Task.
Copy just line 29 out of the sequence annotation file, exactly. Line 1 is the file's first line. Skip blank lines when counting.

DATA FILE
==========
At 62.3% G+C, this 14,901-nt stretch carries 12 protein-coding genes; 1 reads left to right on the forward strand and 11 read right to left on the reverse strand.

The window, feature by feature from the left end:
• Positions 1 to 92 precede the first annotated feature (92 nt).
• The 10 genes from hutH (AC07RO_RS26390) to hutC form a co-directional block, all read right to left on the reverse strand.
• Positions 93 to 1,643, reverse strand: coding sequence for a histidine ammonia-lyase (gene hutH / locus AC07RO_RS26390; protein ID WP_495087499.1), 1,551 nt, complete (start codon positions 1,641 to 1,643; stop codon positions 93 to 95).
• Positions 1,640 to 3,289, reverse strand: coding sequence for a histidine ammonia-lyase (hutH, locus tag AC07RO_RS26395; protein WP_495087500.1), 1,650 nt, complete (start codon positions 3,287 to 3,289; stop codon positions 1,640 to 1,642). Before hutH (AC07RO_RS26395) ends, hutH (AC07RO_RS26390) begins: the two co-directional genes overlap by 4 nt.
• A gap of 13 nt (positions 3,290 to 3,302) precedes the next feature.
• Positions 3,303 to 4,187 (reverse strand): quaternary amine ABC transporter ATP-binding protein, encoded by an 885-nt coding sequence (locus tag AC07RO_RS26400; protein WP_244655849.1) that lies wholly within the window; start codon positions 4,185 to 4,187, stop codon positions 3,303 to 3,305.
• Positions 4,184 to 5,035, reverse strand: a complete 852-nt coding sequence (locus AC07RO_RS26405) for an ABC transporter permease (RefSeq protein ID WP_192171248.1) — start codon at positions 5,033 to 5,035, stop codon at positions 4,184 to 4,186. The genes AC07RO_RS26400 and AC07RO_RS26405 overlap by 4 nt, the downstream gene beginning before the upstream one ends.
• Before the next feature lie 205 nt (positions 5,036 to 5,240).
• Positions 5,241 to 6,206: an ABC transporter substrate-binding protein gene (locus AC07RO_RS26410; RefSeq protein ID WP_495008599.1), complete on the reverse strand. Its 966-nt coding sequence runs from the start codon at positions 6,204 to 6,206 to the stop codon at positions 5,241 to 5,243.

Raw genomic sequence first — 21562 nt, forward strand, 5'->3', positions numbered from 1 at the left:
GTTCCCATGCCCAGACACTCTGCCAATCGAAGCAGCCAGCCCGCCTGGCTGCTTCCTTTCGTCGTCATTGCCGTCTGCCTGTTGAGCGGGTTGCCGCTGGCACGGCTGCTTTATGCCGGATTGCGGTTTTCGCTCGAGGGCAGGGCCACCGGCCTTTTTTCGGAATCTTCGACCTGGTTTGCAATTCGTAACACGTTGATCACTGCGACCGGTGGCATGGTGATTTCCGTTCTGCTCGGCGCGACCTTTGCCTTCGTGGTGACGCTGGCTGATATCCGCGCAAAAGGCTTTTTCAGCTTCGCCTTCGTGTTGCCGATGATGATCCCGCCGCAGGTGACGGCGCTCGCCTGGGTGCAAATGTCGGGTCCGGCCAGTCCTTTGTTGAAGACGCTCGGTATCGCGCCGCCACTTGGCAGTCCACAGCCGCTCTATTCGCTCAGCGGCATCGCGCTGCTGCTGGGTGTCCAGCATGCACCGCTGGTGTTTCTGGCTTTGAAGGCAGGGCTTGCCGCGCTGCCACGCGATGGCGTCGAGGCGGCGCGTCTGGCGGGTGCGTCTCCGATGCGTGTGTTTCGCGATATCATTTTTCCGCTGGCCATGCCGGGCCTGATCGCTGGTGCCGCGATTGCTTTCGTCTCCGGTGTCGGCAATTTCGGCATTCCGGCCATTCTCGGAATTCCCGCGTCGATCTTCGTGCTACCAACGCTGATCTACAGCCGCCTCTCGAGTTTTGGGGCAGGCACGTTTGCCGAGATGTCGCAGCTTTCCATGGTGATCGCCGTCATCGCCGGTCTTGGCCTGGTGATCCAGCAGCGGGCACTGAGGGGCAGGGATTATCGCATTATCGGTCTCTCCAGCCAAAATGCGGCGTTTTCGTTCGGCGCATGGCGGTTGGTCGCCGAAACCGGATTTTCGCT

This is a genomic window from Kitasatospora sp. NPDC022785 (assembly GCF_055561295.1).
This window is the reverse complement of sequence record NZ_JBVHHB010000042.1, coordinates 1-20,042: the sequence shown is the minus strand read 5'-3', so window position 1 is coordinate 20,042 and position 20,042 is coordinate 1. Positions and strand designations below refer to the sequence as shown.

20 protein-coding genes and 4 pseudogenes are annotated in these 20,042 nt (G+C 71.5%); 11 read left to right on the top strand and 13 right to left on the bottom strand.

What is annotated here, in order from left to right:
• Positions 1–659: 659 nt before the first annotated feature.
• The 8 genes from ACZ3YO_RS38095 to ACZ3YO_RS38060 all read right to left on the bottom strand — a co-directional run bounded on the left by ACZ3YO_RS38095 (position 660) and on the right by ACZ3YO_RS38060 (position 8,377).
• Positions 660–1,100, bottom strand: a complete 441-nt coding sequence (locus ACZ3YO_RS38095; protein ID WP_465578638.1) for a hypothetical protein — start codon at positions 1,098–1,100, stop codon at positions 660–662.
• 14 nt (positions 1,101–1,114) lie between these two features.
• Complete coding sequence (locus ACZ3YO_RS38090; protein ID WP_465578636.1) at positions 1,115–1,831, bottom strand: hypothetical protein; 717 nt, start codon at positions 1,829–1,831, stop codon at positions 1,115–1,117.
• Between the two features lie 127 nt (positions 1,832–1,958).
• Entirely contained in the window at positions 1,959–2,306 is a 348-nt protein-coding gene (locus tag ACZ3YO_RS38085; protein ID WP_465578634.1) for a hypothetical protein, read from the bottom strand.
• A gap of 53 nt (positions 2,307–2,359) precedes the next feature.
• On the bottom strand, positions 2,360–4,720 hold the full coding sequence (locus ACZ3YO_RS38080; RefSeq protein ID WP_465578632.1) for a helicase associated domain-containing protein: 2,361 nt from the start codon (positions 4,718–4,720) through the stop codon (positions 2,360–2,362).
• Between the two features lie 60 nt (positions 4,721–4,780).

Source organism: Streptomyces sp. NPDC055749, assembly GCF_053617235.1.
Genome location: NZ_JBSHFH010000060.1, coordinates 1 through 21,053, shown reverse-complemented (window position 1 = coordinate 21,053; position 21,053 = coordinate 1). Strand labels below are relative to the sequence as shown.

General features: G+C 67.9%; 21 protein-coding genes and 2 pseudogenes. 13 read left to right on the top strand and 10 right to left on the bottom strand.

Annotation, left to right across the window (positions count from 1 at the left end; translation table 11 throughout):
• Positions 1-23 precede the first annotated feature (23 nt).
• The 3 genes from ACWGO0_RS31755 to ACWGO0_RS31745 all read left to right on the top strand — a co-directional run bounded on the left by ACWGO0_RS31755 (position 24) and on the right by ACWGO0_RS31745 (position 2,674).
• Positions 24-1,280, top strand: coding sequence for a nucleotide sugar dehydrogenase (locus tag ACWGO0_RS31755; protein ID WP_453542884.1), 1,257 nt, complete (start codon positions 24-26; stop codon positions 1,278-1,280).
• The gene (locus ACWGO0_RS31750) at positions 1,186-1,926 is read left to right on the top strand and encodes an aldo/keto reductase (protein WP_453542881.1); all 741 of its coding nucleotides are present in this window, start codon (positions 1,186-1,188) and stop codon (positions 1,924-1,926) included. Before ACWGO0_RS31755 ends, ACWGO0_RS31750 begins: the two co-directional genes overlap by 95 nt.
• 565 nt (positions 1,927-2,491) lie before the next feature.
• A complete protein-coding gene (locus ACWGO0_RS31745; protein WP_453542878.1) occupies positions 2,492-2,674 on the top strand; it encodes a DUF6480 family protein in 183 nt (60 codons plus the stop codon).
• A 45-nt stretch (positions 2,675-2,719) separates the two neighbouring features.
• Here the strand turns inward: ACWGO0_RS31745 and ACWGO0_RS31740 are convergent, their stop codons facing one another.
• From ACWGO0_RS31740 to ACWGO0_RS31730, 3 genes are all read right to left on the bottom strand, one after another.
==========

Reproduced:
Genome location: NZ_JBSHFH010000060.1, coordinates 1 through 21,053, shown reverse-complemented (window position 1 = coordinate 21,053; position 21,053 = coordinate 1). Strand labels below are relative to the sequence as shown.